These are typically seen as the gold standard for diagnosing musculoskeletal injury and conditions. They’re very valuable because they provide a much deeper look at what's going on. They also provide significant insight that we couldn’t receive without surgically going in and looking.
For instance, If I fall and twist my knee, and am having instability, pain, swelling, etc. The MRI will do a fantastic job at ruling out an meniscus or ligament tear. This would help the provider and patient in decision making on surgical or non surgical outcomes. THIS IS A GREAT TOOL for many instances.
However, it’s not all peaches and cream with imaging.
Here’s where it gets tricky.
Some conditions are completely normal for most people and medical imaging doesn’t give us the whole story. This is a fact and we know this through the research. A study by Yamamoto (2011), proved that of the 283 subjects, 65.4% showed rotator cuff tears and had no symptoms involving the shoulder.
Another study by Nakashima (2015), analyzed 1,211 HEALTHY volunteers with NO PAIN ages 20-70 years for presence of disc bulging. “Most subjects presented with disc bulging (87.6%), which significantly increased with age in terms of frequency, severity, and number of levels. Even most subjects in their 20s had bulging discs, with 73.3% and 78.0% of males and females. (See the visual below for more examples in the study. Remember, these percentages were people WITHOUT pain/symptoms!
Another study done by Herzog (2017) took ONE single patient. The patient had 10 MRIs done in 3 weeks taken by 10 different radiologists. What they found might surprise you! 49 different issues were reported…. but ZERO findings were reported across all 10 reports! This goes to show the degree of high variability in the reported findings of the SAME patient within a short time period.
As you can see, it is extremely important to match up clinical findings with the imaging. This gets even more important with chronic conditions that just gradually came on over time. So if a 50 year old presents with generalized low back pain across both sides of the lower back and wants to get an MRI, a bulged disc is more likely than not going to be present on the MRI ! The conversation quickly can move to discuss surgical options (discectomy or even fusions) when in reality we don’t know for certain if the bulged disc is causing the pain. Especially because there were no signs of radiculopathy (pain down into the leg, numbness, tingling, etc)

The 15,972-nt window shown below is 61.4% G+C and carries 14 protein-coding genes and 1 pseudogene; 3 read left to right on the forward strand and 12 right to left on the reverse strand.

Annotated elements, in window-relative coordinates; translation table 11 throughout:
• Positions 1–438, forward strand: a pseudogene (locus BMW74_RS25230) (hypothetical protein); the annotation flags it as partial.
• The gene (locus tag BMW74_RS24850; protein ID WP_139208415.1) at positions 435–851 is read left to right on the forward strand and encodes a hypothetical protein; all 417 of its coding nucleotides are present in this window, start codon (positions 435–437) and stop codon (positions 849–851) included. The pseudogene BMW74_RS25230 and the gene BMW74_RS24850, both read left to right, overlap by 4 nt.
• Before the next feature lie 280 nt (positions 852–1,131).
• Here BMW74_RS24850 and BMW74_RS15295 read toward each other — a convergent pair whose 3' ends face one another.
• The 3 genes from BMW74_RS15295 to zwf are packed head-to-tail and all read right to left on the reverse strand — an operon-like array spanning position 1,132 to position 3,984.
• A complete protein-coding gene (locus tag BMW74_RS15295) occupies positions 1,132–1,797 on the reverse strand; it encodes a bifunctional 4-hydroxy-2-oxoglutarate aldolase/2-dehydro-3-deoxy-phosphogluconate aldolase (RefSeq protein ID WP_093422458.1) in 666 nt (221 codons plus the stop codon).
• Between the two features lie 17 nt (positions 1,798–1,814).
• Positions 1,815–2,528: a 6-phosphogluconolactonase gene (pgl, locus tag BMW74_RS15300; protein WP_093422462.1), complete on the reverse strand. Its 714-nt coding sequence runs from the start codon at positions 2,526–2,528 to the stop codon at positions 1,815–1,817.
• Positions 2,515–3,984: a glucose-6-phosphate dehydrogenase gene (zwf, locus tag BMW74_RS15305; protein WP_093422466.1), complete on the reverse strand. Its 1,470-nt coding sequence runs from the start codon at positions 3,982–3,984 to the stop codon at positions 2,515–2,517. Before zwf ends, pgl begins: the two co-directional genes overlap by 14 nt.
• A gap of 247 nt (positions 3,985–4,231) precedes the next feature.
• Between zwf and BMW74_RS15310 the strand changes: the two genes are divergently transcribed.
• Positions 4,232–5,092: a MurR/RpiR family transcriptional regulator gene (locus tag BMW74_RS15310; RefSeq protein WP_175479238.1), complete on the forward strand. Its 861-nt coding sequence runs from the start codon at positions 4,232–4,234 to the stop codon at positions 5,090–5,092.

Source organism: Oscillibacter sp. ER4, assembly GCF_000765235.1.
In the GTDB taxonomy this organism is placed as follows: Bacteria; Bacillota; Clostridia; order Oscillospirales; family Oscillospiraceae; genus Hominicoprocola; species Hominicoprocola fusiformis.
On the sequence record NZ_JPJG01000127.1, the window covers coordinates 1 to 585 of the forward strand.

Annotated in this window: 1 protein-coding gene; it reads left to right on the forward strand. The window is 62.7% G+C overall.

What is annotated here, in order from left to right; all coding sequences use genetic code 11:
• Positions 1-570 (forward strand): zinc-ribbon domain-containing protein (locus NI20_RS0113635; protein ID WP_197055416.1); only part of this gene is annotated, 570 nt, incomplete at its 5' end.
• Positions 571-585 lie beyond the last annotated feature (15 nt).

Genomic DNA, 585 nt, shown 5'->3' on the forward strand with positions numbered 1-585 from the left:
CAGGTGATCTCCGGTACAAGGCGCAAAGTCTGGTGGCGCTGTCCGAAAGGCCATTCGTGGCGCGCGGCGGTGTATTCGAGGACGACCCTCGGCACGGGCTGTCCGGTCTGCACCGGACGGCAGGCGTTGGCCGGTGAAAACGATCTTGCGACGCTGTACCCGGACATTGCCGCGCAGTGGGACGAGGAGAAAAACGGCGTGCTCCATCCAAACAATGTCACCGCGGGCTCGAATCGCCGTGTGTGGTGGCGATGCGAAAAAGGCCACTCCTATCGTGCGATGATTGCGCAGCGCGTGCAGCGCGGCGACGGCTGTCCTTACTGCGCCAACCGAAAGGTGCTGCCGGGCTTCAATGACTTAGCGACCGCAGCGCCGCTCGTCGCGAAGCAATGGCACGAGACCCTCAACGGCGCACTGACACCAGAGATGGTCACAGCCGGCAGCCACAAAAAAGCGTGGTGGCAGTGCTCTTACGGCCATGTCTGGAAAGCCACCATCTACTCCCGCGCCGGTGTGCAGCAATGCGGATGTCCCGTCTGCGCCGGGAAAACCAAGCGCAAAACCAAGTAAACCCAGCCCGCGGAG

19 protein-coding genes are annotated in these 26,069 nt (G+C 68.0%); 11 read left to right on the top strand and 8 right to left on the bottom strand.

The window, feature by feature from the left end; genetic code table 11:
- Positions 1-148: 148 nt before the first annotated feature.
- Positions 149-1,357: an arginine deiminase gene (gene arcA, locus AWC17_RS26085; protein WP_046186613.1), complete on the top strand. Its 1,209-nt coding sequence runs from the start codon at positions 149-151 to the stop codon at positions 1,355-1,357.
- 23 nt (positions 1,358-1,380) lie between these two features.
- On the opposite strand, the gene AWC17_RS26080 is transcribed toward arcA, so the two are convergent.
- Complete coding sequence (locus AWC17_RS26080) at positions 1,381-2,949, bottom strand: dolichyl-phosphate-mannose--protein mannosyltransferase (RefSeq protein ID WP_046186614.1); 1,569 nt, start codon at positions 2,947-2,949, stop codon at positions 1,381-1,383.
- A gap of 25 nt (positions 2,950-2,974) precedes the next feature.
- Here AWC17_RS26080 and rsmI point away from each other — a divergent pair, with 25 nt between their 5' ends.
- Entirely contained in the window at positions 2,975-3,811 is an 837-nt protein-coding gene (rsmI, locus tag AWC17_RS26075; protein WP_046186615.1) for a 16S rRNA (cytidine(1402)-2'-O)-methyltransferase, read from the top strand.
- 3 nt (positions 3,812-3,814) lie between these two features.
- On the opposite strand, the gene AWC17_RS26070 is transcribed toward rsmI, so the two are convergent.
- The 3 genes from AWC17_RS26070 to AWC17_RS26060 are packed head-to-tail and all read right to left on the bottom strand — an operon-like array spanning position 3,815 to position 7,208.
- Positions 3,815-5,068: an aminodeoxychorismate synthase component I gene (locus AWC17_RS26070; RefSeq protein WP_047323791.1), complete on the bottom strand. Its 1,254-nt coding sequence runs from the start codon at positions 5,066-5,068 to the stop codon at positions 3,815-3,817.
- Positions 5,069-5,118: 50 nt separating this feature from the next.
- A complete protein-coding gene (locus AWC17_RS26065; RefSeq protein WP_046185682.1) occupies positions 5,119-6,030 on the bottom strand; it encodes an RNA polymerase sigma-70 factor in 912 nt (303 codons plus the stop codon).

This is why it’s critical to match clinical signs and symptoms with the MRI.
MRIs help exclude serious and sinister issues, but they don’t always tell us exactly what is causing pain. This has led much of the medical community to simply call these common conditions “wrinkles on the inside.” When you hear words like “degenerative disc disease, arthritis buildup, spondylosis, bone on bone” don’t panic. Some amount of this is completely normal with aging!
To recap: medical imaging as a GOOD THING. And it provides us with many answers we would otherwise wouldn’t have. However, we need to use caution especially with decision making on more chronic conditions and conditions that don’t match up clinically!